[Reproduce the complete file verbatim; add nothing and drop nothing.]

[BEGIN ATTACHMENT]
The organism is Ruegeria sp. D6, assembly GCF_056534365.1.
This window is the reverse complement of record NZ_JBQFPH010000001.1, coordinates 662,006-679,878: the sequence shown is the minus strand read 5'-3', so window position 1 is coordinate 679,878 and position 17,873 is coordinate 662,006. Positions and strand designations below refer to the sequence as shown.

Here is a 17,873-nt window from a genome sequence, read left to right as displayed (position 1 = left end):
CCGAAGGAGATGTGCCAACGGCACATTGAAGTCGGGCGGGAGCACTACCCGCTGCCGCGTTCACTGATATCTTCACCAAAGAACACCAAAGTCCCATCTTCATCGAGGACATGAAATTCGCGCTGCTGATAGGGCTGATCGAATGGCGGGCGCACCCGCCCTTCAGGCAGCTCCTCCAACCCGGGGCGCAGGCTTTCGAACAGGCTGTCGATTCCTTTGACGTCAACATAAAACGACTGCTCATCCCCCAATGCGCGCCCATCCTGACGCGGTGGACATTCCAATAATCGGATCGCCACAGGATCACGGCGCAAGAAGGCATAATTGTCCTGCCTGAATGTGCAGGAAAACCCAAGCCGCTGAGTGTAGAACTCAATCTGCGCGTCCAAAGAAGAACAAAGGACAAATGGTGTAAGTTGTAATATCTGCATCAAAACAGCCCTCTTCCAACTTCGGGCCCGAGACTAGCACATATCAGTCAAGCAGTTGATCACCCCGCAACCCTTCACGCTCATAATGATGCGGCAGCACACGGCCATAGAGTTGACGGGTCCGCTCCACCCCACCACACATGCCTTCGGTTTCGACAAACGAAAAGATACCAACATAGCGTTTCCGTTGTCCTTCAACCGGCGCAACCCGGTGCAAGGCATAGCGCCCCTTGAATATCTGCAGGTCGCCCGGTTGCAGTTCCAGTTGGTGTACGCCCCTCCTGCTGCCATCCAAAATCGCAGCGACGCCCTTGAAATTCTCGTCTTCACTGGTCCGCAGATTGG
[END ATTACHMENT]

The organism is Ruegeria sp. D6, assembly GCF_056534365.1.
This window is the reverse complement of record NZ_JBQFPH010000001.1, coordinates 662,006-679,878: the sequence shown is the minus strand read 5'-3', so window position 1 is coordinate 679,878 and position 17,873 is coordinate 662,006. Positions and strand designations below refer to the sequence as shown.

Here is a 17,873-nt window from a genome sequence, read left to right as displayed (position 1 = left end):
CCGAAGGAGATGTGCCAACGGCACATTGAAGTCGGGCGGGAGCACTACCCGCTGCCGCGTTCACTGATATCTTCACCAAAGAACACCAAAGTCCCATCTTCATCGAGGACATGAAATTCGCGCTGCTGATAGGGCTGATCGAATGGCGGGCGCACCCGCCCTTCAGGCAGCTCCTCCAACCCGGGGCGCAGGCTTTCGAACAGGCTGTCGATTCCTTTGACGTCAACATAAAACGACTGCTCATCCCCCAATGCGCGCCCATCCTGACGCGGTGGACATTCCAATAATCGGATCGCCACAGGATCACGGCGCAAGAAGGCATAATTGTCCTGCCTGAATGTGCAGGAAAACCCAAGCCGCTGAGTGTAGAACTCAATCTGCGCGTCCAAAGAAGAACAAAGGACAAATGGTGTAAGTTGTAATATCTGCATCAAAACAGCCCTCTTCCAACTTCGGGCCCGAGACTAGCACATATCAGTCAAGCAGTTGATCACCCCGCAACCCTTCACGCTCATAATGATGCGGCAGCACACGGCCATAGAGTTGACGGGTCCGCTCCACCCCACCACACATGCCTTCGGTTTCGACAAACGAAAAGATACCAACATAGCGTTTCCGTTGTCCTTCAACCGGCGCAACCCGGTGCAAGGCATAGCGCCCCTTGAATATCTGCAGGTCGCCCGGTTGCAGTTCCAGTTGGTGTACGCCCCTCCTGCTGCCATCCAAAATCGCAGCGACGCCCTTGAAATTCTCGTCTTCACTGGTCCGCAGATTGG